Riding the Pingxi Line in New Taipei City is a journey into the past, as well as a jaunt into lush and scenic countryside that feels hundreds of miles from busy and crowded central Taipei, which is in fact just a quick bus or train trip away.
Text: Richard Saunders; Photos: Vision
[mks_dropcap style=”letter” size=”90″ bg_color=”#ffffff” txt_color=”#000000″]W[/mks_dropcap]ith a modern railway line encircling the island, and a high-speed rail service zipping down its west coast connecting major cities, Taiwan has an excellent railway service. The island’s first railway, connecting Keelung in the northeast and present-day Hsinchu in the northwest, was completed in 1893; it was one of the first to be built in Greater China. After the Japanese took control of the island in 1895, they continued the modernization of its infrastructure by building a line connecting Keelung and Kaohsiung in the south, completed in 1908.
While improving access to all island areas was a major aim for Taiwan’s colonial rulers when building the railway system, it wasn’t the only one. Coal was first mined in the 1870s, at pits on Taiwan’s northeast coast, and later in other parts of northern Taiwan as well. To transport the black gold, several short rail lines, including the 12.9-kilometer-long Pingxi Line (finished in 1921), which traverses the picturesque Pingxi Valley, were built. The line escaped closure after the area’s mines were abandoned in the late 20th century; today it has become one of Taiwan’s most popular tourist-railway attractions, and a must-experience for visitors to the northern part of the island!
In 1936, another railway line serving mining purposes was built along the coast, connecting Keelung, Badouzi, Shen’ao, and Shuinandong. This was the original Shen’ao Line, used until 1962. Three years later a new line was opened, using part of the original line and now connecting Ruifang, instead of Keelung, with Shen’ao and Shuinandong. The full line was in operation until 1989, then a portion of it until 2007, when the Shen’ao Power Plant it had been serving was dismantled. With the opening of the National Museum of Maritime Science and Technology (NMMST) on the original site of the Northern Power Plant in 2014, a 4km stretch of the Shen’ao Line was revived, connecting Ruifang and a newly constructed station close to the museum, Haikekuan (an abbreviation of the museum’s Chinese name). To the delight of railway lovers and tourists, last December a second station was added to the line, Badouzi, right by the coast.
Slow commuter/tourist trains now run between Badouzi in the northeast and Jingtong Railway Station in the southwest, combining the Shen’ao Line and the Pingxi Branch Line. At Ruifang Railway Station travelers can transfer to trains running on the main railway line between Taipei and Yilan.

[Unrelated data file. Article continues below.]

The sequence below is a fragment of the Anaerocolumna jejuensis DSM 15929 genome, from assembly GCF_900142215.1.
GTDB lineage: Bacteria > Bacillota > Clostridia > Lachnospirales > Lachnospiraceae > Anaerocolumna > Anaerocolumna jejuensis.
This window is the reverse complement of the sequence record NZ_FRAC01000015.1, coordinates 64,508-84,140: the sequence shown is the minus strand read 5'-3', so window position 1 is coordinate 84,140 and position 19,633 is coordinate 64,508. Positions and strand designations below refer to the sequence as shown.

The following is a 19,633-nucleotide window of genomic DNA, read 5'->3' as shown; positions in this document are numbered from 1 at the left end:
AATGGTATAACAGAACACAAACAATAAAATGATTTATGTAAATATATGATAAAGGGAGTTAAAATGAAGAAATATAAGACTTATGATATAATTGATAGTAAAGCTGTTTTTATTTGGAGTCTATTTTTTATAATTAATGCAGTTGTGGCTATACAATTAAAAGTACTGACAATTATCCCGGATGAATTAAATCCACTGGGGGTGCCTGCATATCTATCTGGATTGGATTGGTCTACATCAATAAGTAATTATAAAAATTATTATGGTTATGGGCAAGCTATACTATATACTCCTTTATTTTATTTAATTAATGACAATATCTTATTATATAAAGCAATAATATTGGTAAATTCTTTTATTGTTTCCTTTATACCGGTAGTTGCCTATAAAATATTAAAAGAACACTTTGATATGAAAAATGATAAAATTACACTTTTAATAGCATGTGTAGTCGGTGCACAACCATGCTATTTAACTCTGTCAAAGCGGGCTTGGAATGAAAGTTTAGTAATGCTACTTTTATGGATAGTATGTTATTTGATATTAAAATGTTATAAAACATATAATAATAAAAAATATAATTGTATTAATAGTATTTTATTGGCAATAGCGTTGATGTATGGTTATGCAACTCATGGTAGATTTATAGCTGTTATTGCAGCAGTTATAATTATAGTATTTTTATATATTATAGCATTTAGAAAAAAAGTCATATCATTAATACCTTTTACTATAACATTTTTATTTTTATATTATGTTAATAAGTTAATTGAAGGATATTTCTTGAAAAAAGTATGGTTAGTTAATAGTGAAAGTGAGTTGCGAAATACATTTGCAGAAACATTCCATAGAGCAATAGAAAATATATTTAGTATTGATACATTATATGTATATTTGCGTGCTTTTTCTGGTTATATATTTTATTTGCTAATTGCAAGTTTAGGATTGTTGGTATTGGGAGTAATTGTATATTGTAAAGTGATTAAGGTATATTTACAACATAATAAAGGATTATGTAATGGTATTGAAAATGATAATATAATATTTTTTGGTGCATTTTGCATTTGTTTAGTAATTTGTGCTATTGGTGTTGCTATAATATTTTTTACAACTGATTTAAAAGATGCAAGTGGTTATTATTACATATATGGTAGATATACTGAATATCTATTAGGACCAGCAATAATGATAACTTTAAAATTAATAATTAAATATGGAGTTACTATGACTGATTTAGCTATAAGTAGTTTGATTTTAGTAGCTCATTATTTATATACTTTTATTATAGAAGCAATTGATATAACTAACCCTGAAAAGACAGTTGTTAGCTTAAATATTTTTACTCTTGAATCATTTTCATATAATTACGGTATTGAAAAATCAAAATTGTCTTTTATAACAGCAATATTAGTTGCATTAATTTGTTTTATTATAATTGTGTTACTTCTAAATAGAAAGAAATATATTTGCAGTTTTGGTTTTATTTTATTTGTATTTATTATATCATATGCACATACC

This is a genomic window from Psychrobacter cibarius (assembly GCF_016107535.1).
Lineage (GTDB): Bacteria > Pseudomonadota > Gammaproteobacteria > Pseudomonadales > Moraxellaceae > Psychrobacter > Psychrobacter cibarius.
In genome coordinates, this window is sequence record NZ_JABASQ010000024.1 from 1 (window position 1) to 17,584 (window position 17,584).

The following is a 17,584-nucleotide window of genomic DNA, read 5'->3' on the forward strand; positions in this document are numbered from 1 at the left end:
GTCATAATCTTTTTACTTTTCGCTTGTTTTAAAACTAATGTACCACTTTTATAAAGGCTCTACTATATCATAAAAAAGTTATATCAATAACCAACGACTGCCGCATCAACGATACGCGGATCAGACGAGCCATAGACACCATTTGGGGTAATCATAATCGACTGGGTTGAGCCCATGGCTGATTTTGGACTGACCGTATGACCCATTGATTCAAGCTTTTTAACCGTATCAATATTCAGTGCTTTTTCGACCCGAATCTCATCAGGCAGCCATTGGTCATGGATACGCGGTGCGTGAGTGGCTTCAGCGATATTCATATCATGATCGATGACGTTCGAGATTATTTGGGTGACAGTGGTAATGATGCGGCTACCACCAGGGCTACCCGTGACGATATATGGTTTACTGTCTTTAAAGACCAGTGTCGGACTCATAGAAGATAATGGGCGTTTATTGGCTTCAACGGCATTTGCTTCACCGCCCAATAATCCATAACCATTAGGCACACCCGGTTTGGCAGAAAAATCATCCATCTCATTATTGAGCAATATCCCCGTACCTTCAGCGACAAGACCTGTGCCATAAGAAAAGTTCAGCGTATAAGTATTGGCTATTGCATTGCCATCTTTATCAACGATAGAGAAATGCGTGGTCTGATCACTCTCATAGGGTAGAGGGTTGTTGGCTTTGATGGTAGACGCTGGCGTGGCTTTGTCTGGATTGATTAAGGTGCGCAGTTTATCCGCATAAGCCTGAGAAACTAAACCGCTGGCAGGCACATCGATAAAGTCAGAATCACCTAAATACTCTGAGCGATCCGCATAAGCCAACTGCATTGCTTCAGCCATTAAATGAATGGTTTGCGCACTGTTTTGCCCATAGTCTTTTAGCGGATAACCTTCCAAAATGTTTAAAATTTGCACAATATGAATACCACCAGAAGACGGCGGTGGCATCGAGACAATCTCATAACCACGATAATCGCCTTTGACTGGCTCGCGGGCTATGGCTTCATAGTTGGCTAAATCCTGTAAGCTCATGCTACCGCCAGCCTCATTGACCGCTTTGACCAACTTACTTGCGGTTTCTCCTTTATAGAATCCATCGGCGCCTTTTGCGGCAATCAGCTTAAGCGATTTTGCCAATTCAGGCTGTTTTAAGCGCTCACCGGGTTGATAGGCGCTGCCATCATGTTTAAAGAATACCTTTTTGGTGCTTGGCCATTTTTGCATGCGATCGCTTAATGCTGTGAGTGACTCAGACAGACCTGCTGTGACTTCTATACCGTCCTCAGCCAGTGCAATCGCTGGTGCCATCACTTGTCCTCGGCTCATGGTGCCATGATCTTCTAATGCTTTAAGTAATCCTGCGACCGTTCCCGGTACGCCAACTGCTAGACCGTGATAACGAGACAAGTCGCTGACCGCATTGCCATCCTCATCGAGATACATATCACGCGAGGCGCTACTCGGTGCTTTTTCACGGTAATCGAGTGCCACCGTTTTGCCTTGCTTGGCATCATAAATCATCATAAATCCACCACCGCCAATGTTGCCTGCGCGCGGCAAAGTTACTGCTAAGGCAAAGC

Let’s Take the Pingxi Line!
Start the day off by taking the train first from Ruifang to Badouzi. What makes this tiny station special – and beloved by railway aficionados – is its location. It sits right beside the coastal highway, just a stone’s throw away from the waves crashing against the scenic rocky northeast coast shoreline. The original railway line extended from here further east to Shuinandong, where the main road from the tourist villages of Jiufen and Jinguashi meets the coast. Currently, the New Taipei City Government is assessing the feasibility of creating a bike path along the original line between Badouzi Station and Shuinandong, which would make for a fantastic cycling experience along the coast.
Get off at this station to visit the National Museum of Marine Science and Technology. Follow the signs from the station to the museum, passing through a lovely ‘tunnel’ of banyan trees (a walk of about five minutes). The main exhibition building of the museum (developed from the original structures of the old power station) houses eight exhibition halls on four floors, and is chock-a-block with such creative and colorful displays as the Marine Science Gallery, which at first glance looks as though it found its way here from the Taipei Astronomical Museum. Large, glowing orbs representing the Earth explain the complexities of ocean currents and other things natural in easy-to-understand language, while striking hands-on installations explain other strange marine phenomena. Don’t miss the hourly sound-and-light show in the Deep Sea Theater on the third floor, housed in the dark, cavernous expanse of what was originally the power plant’s boiler room.
If you want to spend more time on the coast, note that there is a popular fishing harbor, Badouzi, and a scenic coastal-cliff area, Wangyou Valley, close by.
After visiting the marine museum, take the train back to Ruifang. The main reason to get off at this town is to take a side trip to the very popular tourist spots Jiufen and Jinguashi, two mountainside villages overlooking the sea. There are regular buses that run to both villages from the bus stop on the main road (about 100 meters to the left after exiting the station).
The first stop after passing Ruifang, the village of Houtong, is the site of the open-air Coal Mine Ecological Park (which opened in 2011), and the most complete surviving coal-mining community in Taiwan. Most visitors, however, come to see its famous stray cats! Around 2008, local animal lovers started caring for abandoned cats. The majority of these cute kitties now live in a traffic-free area (“Cat Village”) of Houtong across the railway tracks from the main part of Houtong, and these friendly felines (which number over a hundred these days) are remarkably unfazed by all the attention they receive from adoring visitors.